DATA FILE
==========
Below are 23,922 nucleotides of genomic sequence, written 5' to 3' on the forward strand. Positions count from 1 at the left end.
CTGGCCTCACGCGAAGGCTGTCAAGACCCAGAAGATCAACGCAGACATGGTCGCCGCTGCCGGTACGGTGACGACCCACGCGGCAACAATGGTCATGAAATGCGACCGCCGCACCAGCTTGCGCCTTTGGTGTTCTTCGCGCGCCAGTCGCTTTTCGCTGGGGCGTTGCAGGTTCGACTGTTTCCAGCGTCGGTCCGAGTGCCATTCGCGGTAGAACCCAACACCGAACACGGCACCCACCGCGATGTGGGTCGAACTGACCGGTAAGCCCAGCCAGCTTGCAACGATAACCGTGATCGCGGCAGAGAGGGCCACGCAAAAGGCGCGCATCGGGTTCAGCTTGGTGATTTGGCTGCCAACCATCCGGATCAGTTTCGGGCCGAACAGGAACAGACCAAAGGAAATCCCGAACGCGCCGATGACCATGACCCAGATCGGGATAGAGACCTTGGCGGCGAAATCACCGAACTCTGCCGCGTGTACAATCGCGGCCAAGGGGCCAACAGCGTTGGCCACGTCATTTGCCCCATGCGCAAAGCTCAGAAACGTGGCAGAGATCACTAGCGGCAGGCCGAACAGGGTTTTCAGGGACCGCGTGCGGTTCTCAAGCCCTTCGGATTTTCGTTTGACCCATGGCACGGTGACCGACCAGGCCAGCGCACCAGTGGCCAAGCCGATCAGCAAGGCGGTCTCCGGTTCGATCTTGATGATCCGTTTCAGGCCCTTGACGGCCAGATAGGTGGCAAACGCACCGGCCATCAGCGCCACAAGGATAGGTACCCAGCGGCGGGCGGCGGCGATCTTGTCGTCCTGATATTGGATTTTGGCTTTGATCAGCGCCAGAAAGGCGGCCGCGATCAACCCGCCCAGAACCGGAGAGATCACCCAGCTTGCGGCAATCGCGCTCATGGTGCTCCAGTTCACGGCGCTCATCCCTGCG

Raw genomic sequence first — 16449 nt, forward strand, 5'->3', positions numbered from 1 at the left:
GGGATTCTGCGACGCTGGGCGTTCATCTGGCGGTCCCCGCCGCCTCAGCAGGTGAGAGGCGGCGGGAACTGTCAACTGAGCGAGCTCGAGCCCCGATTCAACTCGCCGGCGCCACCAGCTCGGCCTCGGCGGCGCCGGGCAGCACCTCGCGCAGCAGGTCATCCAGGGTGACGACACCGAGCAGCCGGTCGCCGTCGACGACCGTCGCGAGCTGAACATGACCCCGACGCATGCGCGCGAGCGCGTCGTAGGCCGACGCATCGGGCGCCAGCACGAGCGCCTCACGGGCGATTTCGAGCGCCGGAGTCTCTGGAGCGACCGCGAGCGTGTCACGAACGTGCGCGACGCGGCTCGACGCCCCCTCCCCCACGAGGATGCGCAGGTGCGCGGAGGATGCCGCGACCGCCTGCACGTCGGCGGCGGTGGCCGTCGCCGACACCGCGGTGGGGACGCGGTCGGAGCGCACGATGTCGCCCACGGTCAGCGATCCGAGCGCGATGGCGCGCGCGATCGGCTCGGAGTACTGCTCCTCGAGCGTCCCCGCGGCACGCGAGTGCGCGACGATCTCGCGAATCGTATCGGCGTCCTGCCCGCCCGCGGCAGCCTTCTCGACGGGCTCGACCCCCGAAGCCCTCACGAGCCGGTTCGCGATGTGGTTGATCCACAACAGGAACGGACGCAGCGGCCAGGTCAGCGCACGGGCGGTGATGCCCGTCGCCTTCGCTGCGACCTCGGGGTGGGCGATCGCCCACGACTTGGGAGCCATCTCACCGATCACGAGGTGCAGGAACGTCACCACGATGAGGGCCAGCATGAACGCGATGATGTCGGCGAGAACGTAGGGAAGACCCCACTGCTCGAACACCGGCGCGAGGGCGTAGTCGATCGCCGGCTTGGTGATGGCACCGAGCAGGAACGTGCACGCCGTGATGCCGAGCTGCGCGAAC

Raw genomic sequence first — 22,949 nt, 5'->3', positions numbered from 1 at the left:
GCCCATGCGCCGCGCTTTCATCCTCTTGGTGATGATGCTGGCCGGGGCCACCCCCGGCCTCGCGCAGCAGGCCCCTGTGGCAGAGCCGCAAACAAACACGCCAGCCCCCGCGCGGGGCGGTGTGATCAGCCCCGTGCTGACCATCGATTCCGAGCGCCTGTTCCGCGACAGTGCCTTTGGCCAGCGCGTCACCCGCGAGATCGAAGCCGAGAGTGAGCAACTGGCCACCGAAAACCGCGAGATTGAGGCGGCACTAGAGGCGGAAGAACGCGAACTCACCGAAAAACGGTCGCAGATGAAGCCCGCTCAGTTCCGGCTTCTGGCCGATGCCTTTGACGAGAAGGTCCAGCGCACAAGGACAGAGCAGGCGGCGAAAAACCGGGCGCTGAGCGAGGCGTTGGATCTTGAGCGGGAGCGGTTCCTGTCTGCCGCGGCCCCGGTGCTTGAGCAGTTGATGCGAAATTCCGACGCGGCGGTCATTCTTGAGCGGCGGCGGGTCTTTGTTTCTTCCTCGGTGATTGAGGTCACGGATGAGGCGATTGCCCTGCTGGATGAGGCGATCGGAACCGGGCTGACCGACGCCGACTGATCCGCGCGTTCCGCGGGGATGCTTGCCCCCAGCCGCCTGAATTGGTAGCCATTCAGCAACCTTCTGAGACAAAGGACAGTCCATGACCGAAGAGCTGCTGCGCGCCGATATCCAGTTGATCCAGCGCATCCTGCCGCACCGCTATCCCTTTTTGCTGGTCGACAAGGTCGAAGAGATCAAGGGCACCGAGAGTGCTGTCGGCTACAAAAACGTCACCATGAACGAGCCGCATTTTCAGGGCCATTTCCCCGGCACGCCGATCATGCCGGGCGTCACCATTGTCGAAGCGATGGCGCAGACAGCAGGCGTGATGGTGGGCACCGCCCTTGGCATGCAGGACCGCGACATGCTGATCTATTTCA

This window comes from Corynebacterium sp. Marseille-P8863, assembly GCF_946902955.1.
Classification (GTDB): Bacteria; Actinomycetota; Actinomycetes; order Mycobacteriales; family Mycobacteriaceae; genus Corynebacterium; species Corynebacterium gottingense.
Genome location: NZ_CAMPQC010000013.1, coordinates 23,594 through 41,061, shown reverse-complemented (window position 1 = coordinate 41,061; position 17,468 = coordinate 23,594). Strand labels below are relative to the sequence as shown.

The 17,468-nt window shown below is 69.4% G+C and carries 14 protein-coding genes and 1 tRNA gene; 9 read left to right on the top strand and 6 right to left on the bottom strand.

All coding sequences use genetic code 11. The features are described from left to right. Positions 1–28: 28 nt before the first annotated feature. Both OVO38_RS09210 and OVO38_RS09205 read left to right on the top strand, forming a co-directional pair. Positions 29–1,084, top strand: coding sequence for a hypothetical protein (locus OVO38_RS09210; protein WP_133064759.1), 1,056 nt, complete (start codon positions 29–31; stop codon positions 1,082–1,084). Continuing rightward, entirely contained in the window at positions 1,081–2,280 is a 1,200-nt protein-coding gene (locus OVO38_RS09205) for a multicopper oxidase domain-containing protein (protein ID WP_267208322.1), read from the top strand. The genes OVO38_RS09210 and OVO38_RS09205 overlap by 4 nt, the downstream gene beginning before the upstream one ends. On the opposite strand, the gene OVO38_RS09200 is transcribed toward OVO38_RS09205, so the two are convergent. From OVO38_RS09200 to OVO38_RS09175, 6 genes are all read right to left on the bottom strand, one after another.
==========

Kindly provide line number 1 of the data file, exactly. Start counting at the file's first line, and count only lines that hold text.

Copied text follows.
Below are 23,922 nucleotides of genomic sequence, written 5' to 3' on the forward strand. Positions count from 1 at the left end.